Sorkin says Jobs movie won't be straight biography
NEW YORK May 17 (Reuters) - Screenwriter Aaron Sorkin hasn't yet figured out how to put the life of Apple co-founder Steve Jobs on the silver screen, but he is certain it's not going to be a straightforward biography.
Sorkin, who won an Oscar for his screenplay of Facebook film "The Social Network" and created TV drama "The West Wing", said on Thursday he would be looking for an element of tension or an obstacle in Job's life on which to hang the movie.
Movie studio Sony Pictures announced on Tuesday that Sorkin would adapt Walter Isaacson's best-selling biography of the enigmatic genius behind the iPod and the iPhone. Jobs, 56, died in October after a long struggle with pancreatic cancer.
"I know so little about what I am going to write. I know what I am not going to write. It can't be a straight ahead biography because it's very difficult to shake the cradle-to-grave structure of a biography, " Sorkin told reporters at a news conference for his upcoming HBO drama "The Newsroom."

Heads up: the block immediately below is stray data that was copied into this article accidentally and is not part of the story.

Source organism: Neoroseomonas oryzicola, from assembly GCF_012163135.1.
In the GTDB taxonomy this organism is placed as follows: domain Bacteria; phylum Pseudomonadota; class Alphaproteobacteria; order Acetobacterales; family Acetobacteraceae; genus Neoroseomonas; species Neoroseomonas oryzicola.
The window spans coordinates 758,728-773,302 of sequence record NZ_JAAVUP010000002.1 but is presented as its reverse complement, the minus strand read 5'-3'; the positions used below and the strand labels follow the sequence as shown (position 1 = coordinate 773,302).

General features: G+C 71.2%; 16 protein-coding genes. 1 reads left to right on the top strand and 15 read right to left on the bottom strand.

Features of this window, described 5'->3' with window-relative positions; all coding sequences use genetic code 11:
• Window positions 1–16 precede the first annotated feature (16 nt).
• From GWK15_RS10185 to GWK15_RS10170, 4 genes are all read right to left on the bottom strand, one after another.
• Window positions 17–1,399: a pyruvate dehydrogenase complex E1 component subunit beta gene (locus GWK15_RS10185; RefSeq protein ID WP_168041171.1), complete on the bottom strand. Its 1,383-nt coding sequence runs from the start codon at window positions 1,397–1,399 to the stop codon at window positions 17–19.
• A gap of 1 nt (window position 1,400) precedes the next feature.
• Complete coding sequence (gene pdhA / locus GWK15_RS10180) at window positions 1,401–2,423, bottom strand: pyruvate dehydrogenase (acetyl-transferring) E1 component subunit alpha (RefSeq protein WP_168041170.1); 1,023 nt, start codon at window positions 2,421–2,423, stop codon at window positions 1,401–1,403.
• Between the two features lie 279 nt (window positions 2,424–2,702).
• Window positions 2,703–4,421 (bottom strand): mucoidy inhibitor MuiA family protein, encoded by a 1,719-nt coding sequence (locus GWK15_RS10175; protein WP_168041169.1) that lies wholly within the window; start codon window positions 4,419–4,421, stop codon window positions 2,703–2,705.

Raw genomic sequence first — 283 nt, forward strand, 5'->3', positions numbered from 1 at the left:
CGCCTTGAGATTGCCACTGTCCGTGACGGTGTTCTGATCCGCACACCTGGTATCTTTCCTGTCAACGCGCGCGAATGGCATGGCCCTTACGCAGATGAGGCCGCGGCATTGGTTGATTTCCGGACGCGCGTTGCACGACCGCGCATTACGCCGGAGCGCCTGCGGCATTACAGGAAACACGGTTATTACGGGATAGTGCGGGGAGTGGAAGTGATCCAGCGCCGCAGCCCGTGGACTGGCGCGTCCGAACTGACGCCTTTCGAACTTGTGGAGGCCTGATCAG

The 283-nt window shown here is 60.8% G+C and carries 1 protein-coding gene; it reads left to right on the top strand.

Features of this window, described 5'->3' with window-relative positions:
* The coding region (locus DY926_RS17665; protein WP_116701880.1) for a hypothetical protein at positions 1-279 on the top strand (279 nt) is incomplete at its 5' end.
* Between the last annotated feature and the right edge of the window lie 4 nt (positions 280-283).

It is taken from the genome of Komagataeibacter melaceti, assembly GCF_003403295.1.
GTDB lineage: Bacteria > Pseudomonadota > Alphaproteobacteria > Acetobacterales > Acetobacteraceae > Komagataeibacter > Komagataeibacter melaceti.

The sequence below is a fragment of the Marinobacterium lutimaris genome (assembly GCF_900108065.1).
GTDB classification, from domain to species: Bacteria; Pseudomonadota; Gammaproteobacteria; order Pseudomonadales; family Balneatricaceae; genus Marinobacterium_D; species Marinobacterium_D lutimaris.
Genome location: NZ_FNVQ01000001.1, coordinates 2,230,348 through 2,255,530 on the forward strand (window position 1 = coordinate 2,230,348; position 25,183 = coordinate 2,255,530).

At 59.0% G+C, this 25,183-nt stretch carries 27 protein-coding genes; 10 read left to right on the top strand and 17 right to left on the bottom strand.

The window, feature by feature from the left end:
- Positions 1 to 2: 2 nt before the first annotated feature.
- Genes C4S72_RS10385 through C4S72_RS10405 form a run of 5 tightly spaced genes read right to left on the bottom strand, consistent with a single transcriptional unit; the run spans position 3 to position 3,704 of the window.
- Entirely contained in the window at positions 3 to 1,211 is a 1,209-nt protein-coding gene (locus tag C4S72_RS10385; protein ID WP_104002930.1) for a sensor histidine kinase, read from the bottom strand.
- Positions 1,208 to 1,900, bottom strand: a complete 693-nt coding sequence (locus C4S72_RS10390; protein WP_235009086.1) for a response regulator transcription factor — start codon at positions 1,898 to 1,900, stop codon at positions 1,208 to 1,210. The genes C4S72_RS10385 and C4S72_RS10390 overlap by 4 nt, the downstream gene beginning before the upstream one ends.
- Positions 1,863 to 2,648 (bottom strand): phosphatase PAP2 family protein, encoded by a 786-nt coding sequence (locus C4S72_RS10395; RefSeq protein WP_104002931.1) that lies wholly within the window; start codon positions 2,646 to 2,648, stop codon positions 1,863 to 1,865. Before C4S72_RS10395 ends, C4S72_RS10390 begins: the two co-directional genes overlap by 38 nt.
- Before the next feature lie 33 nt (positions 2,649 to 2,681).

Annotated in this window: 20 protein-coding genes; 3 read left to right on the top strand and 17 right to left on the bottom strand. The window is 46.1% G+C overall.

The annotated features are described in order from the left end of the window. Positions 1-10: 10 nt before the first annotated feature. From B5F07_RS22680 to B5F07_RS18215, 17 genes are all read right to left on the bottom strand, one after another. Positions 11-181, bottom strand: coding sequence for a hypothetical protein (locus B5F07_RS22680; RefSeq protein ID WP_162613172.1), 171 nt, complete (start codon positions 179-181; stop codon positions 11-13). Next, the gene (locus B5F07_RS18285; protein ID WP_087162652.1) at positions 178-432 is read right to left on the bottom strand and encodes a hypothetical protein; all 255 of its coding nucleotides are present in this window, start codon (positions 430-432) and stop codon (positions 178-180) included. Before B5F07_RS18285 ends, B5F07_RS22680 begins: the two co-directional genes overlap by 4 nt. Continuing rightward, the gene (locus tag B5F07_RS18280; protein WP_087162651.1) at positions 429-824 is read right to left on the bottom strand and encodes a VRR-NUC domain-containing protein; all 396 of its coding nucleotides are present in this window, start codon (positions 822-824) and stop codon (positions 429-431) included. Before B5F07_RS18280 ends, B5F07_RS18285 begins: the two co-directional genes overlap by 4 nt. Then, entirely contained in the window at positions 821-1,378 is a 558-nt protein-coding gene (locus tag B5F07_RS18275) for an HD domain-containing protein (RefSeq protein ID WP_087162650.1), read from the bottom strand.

Sorkin noted that "The Social Network" saw the Facebook story through the lens of an acrimonious lawsuit that pitted CEO Mark Zuckerberg against his Harvard friends over the creation of the social media network.
"Drama is tension versus obstacle. Someone wants something, something is standing in their way of getting it. They want the money, they want the girl, they want to get to Philadelphia - doesn't matter ... And I need to find that event and I will. I just don't know what it is," Sorkin said.
Sorkin said he would turn his full attention to the Jobs film in late June, once he has launched "The Newsroom", which is set behind the scenes at a television network.
He said that Apple co-founder Steve Wozniak has been hired by the film studio as a "tutor" on all the technical aspects of computers and on Jobs himself.
Wozniak and Jobs founded Apple from a garage in 1976. Wozniak stopped working for the company in 1987 but kept in touch with Jobs until his death. (Reporting by Christine Kearney, Writing by Jill Serjeant; Editing by Bob Tourtellotte)
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